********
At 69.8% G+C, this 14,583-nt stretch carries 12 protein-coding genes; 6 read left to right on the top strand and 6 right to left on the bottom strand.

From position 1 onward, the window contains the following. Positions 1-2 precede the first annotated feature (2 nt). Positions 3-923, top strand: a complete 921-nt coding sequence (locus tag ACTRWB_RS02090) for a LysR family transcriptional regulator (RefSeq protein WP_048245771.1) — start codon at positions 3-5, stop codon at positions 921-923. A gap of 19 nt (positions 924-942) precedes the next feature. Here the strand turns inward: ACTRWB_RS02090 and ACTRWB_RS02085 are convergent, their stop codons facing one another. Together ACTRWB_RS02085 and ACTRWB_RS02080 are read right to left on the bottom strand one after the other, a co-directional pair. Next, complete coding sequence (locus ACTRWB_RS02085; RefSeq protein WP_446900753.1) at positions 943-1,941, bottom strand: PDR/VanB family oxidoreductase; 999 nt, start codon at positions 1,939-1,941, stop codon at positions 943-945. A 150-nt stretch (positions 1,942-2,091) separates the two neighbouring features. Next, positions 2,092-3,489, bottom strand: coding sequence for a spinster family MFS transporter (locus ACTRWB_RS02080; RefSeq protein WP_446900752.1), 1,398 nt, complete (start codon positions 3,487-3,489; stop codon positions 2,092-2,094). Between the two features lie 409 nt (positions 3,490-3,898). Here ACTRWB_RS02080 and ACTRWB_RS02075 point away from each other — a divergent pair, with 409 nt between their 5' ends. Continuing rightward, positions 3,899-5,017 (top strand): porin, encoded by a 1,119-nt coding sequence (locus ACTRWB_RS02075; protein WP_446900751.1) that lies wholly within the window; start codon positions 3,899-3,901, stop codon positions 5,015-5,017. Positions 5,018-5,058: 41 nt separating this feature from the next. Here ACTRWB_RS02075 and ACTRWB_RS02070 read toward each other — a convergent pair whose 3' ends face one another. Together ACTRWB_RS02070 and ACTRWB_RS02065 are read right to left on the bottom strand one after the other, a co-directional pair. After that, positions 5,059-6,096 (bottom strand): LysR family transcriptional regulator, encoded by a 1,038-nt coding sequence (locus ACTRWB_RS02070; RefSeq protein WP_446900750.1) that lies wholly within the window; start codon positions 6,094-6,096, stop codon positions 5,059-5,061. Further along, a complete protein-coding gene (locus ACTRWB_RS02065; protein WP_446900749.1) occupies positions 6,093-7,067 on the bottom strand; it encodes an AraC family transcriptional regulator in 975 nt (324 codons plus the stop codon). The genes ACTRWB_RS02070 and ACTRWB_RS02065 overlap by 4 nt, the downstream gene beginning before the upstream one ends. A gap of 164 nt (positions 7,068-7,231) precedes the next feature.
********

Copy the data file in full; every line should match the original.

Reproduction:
At 69.8% G+C, this 14,583-nt stretch carries 12 protein-coding genes; 6 read left to right on the top strand and 6 right to left on the bottom strand.

From position 1 onward, the window contains the following. Positions 1-2 precede the first annotated feature (2 nt). Positions 3-923, top strand: a complete 921-nt coding sequence (locus tag ACTRWB_RS02090) for a LysR family transcriptional regulator (RefSeq protein WP_048245771.1) — start codon at positions 3-5, stop codon at positions 921-923. A gap of 19 nt (positions 924-942) precedes the next feature. Here the strand turns inward: ACTRWB_RS02090 and ACTRWB_RS02085 are convergent, their stop codons facing one another. Together ACTRWB_RS02085 and ACTRWB_RS02080 are read right to left on the bottom strand one after the other, a co-directional pair. Next, complete coding sequence (locus ACTRWB_RS02085; RefSeq protein WP_446900753.1) at positions 943-1,941, bottom strand: PDR/VanB family oxidoreductase; 999 nt, start codon at positions 1,939-1,941, stop codon at positions 943-945. A 150-nt stretch (positions 1,942-2,091) separates the two neighbouring features. Next, positions 2,092-3,489, bottom strand: coding sequence for a spinster family MFS transporter (locus ACTRWB_RS02080; RefSeq protein WP_446900752.1), 1,398 nt, complete (start codon positions 3,487-3,489; stop codon positions 2,092-2,094). Between the two features lie 409 nt (positions 3,490-3,898). Here ACTRWB_RS02080 and ACTRWB_RS02075 point away from each other — a divergent pair, with 409 nt between their 5' ends. Continuing rightward, positions 3,899-5,017 (top strand): porin, encoded by a 1,119-nt coding sequence (locus ACTRWB_RS02075; protein WP_446900751.1) that lies wholly within the window; start codon positions 3,899-3,901, stop codon positions 5,015-5,017. Positions 5,018-5,058: 41 nt separating this feature from the next. Here ACTRWB_RS02075 and ACTRWB_RS02070 read toward each other — a convergent pair whose 3' ends face one another. Together ACTRWB_RS02070 and ACTRWB_RS02065 are read right to left on the bottom strand one after the other, a co-directional pair. After that, positions 5,059-6,096 (bottom strand): LysR family transcriptional regulator, encoded by a 1,038-nt coding sequence (locus ACTRWB_RS02070; RefSeq protein WP_446900750.1) that lies wholly within the window; start codon positions 6,094-6,096, stop codon positions 5,059-5,061. Further along, a complete protein-coding gene (locus ACTRWB_RS02065; protein WP_446900749.1) occupies positions 6,093-7,067 on the bottom strand; it encodes an AraC family transcriptional regulator in 975 nt (324 codons plus the stop codon). The genes ACTRWB_RS02070 and ACTRWB_RS02065 overlap by 4 nt, the downstream gene beginning before the upstream one ends. A gap of 164 nt (positions 7,068-7,231) precedes the next feature.